What we had out on Bell Centre ice Monday night was the NHL’s worst defensive team up against the 29th ranked offense. What could go wrong with that?
The worst defense in the league blew two two-goal leads and wound up in overtime while the NHL’s third worst offense produced 56 shots on goal and still couldn’t produce enough to win the game.
That’s the way it has been and will be with the 2017-2018 edition of the Canadiens.
It was a matter of playing down to your opposition. The Canadiens defense put them in a hole and never let them out. The Canadiens were down 2-0 on the first four Islanders shots on Carey Price. After the Canadiens tied it the Islanders scored two goals on their first three shots of the second period. The defense was clearly responsible for two of the goals. Carey Price could have been better on the other two. Still, it went to overtime.
Max Pacoretty scored a goal in his fourth consecutive game. He played on a makeshift line centred by Paul Byron and they weren’t all that bad. Byron also scored a goal and the line, which included Charles Hudon racked up 11 shots on goal.
Alex Galchenyuk wound up minus-3 in the game but had an electric night playing with Jonathan Drouin although it seemed to me that Islanders goaltender Thomas Greiss was waiting on that one-timer of his from the right faceoff circle. In the third period and trailing a couple of goals Claude Julien took Daniel Carr off the line and replaced him with Nicolas Deslauriers.
If there was an award for the most involved player it would go again to Brendan Gallagher. It was his presence in front of the net that allowed Pacioretty to tie the game and send it into the overtime. Gallagher spent the entire night at the top of the Islanders goalcrease. Gallagher wound up with a team leading seven shots on goal. He seems to be a fixture now with Tomas Plekanec who continues to look like he will never score another goal for the Canadiens.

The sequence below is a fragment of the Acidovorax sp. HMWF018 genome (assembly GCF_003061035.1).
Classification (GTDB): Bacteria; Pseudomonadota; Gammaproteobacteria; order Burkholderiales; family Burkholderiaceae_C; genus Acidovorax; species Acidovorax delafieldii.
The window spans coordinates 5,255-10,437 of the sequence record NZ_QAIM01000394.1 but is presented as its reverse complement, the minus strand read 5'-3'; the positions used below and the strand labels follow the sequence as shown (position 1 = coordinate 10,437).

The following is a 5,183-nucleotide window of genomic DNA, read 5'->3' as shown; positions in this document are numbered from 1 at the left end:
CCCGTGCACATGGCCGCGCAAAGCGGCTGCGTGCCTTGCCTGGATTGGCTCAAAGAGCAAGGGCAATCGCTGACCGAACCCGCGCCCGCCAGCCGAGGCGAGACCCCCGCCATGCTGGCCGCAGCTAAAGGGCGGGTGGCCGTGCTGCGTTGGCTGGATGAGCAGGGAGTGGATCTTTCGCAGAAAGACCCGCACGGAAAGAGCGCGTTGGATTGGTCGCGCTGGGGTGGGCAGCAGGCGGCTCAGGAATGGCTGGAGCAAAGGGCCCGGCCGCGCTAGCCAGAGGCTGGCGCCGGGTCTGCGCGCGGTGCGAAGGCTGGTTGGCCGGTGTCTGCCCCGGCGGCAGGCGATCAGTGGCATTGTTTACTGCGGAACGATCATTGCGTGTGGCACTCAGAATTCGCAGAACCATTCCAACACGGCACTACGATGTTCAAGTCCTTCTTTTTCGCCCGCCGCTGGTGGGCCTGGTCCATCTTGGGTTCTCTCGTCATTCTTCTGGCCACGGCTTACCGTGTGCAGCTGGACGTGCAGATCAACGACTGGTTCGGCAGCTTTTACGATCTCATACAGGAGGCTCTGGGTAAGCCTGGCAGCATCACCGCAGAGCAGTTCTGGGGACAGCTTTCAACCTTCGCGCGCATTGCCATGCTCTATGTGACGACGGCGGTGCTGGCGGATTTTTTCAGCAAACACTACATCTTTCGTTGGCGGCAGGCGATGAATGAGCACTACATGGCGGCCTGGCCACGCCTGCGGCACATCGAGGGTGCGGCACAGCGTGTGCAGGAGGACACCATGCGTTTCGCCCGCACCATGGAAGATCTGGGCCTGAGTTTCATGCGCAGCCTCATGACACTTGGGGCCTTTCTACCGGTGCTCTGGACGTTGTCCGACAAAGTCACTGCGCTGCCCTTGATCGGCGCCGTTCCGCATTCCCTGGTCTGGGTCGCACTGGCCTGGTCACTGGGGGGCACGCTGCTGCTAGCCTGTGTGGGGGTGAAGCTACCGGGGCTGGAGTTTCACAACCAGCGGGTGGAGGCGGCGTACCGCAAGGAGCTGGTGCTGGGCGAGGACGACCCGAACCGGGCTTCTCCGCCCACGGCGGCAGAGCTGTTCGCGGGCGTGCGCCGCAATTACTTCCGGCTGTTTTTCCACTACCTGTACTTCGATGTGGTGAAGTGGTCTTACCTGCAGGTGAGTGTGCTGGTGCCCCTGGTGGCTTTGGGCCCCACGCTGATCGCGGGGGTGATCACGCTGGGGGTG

Is there anyone on the planet that likes the NHL’s offside replay rule. The Canadiens had a David Schlemko power play goal taken from them in the third period because, 53 seconds earlier Paul Byron had lifted his skate while crossing the line. Enough is enough on this stuff. Change the rule so that if one skate is behind the line whether it is on the ice or not, the play is considered on-side.
ALSO WORTH MENTIONING
….Victor Mete played in his second game since returning from the World Juniors and was just as good in this one as he was Saturday vs. Boston. He has those kind of offensive instincts that we used to see on a regular basis from Andrei Markov and his speed allows him to recover from most of his rookie mistakes.
….Paul Byron was the centreman but his right wing Charles Hudon took the lions share of faceoffs winning seven of fourteen. Byron won three of seven before Hudon took over for him.
…..For whatever negative things might be said about the Canadiens in this game, it should be mentioned that they did come back from two goals down twice in the game. Too many times this season, a two goal deficit was more than their team psyche could handle.
Lost in all this, the fact remains that the Canadiens have picked up six of a possible eight points over their last four games (2-0-2) and have gained no ground in the Eastern Conference. They are still eight points behind the final wild card berth and would have to vault over six teams to get there. Ahead they face Boston Wednesday and in Washington Friday followed by the Bruins at the Bell Centre on Saturday.